It makes it easier, once the young woman Anne Kneale becomes a med student, to allow this case to come to court. She has the credibility, and can be seen to be what her future promised, those few years back, when she travelled abroad with other young people and their mentors. And she has the power to be heard. But I question the ethics of making one person take responsibility for all that happened.

What Bill Mates did was wrong, legally. I happen to think he’s not the only one who made errors of judgment or took a lax attitude towards what should have been a memorable trip abroad for ‘high achievers’.

Laws are continually being made (and sometimes cast out in favour of new ones) because the old ones don’t work any more. As attitudes towards authority change in our society, with social class being the great equalizer, people from different age cohorts, races or nationalities, genders, or occupations, interact as equals.  I don’t imagine that Bill Mates had the kind of authority over Anne Kneale that most father figures would have had 50 years ago, or that a stranger would have had acting as chaperone on that trip. He held the train tickets, and paid for the hotels, but in other ways, he interacted as one of them, not as superior to and aloof from them, and not intentionally as a threat to their well-being. [Added May 22, 2013]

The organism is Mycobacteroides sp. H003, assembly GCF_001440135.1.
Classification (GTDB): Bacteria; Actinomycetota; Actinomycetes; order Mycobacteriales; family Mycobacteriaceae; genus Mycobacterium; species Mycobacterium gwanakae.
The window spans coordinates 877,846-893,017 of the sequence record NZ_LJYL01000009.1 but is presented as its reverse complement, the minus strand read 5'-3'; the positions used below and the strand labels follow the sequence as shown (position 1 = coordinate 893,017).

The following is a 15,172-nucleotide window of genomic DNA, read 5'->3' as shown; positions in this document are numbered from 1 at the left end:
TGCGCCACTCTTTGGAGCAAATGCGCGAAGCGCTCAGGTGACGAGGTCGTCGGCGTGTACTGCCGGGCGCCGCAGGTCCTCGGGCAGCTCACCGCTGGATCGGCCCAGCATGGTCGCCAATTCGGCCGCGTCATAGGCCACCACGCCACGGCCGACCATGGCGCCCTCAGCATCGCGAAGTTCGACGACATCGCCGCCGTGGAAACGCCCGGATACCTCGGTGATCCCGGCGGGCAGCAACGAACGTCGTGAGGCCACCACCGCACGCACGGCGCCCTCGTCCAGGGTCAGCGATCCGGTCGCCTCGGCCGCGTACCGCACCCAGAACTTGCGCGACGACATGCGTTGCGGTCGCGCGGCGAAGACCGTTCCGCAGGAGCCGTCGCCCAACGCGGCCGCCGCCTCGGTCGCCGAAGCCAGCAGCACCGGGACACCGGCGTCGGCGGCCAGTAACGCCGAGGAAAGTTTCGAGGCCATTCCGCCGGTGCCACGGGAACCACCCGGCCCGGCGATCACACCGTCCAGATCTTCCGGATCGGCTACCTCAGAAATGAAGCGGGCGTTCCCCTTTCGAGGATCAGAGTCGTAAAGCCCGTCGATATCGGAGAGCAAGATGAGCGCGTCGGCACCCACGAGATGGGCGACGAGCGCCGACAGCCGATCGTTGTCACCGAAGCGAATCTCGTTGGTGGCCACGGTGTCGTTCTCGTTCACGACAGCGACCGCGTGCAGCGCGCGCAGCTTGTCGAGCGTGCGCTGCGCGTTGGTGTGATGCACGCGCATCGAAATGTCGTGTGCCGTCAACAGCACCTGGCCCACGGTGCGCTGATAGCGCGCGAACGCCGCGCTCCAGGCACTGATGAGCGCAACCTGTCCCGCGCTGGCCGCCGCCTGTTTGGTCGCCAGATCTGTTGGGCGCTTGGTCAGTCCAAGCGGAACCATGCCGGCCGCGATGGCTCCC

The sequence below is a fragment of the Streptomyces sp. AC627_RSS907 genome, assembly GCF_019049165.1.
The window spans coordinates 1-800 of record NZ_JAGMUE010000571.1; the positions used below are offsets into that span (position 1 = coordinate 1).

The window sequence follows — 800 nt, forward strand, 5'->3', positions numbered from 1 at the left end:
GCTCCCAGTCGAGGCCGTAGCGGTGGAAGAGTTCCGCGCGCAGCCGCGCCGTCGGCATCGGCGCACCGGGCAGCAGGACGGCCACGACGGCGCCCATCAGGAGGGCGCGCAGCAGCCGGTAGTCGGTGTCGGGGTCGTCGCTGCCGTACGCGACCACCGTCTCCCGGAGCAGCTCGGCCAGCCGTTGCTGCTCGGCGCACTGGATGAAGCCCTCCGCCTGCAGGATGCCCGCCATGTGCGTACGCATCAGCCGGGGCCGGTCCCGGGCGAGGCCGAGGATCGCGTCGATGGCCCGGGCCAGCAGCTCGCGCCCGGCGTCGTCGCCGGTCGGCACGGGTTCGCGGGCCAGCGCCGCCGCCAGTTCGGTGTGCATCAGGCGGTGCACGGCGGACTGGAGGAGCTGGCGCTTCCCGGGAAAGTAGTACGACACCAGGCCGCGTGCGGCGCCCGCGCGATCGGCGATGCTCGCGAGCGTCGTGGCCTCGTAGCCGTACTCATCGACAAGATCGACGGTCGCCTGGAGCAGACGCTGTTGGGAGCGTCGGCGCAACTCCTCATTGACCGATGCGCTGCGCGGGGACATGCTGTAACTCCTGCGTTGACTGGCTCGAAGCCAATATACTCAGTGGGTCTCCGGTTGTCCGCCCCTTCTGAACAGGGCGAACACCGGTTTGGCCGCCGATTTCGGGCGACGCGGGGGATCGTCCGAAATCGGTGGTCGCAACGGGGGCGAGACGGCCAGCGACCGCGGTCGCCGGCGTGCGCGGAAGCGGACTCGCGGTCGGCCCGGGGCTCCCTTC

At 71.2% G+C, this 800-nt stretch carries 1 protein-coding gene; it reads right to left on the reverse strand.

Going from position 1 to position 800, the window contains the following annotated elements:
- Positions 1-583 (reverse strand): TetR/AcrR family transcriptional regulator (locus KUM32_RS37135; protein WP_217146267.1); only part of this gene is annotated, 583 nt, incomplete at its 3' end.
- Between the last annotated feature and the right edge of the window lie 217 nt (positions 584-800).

Added Apr 25, 2013 (updated Apr 26)

In a recent discussion following the article about the recent SlutWalk in London, questions concerning consent, rights, and responsibilities were raised (London SlutWalk sees record turnout, by Dave De Vries, Apr 21, 2013). In my last comment there, I submitted URLS for two relevant pieces from my blog that deal with the issues of consent and the exchange of sex for better grades at university.  I would like to draw readers' attention these blog pieces, as they could provide beneficial reading material for young people planning trips abroad where they might find themselves facing possible harm, due to misunderstandings and miscommunication.

The London Slut Walk - The 'S' word should be SEX, not slut April 8, 2011
Sex for grades in universities Jan 22, 2010

Reference List

153. Sexual exploitation
retrieved Apr 11, 2013

Becoming A Woman: Simone de Beauvoir on Female Embodiment
By Felicity Joseph
Philosophy Now

Child sexual exploitation and the age of consent
By Katherine Covell
Sept 7, 2006 [note correction of date of earlier listing of this article here]
Canadian Children's Rights Centre
Retrieved Apr 10, 2013

Former Ingersoll Economic officer Bill Mates pleads guilty to sexual exploitation in London courtroom
By Jane Sims
London Free Press
Mar 19, 2013

Ingersoll Didn't Fire Mates over Charge
104.7 Heart FM
Breaking Local News Archives for March 2013
Posted About Two Months Ago
Retr. May 13 2013

Legal implications of premenstrual syndrome: a Canadian perspective
By E. Meehan, K. MacRae
CMAJ, vol. 135 no. 6
Sept 15, 1986
http://www.ncbi.nlm.nih.gov/pmc/articles/PMC1491301/ or
retrieved Apr 10, 2013

London SlutWalk sees record turnout
By Dave De Vries
Metro News – London area
Apr 21, 2013, updated 22nd
http://metronews.ca/news/london/642307/london-slutwalk-sees-record-turnout /

Making Sense of Rape and Other Sexual Offences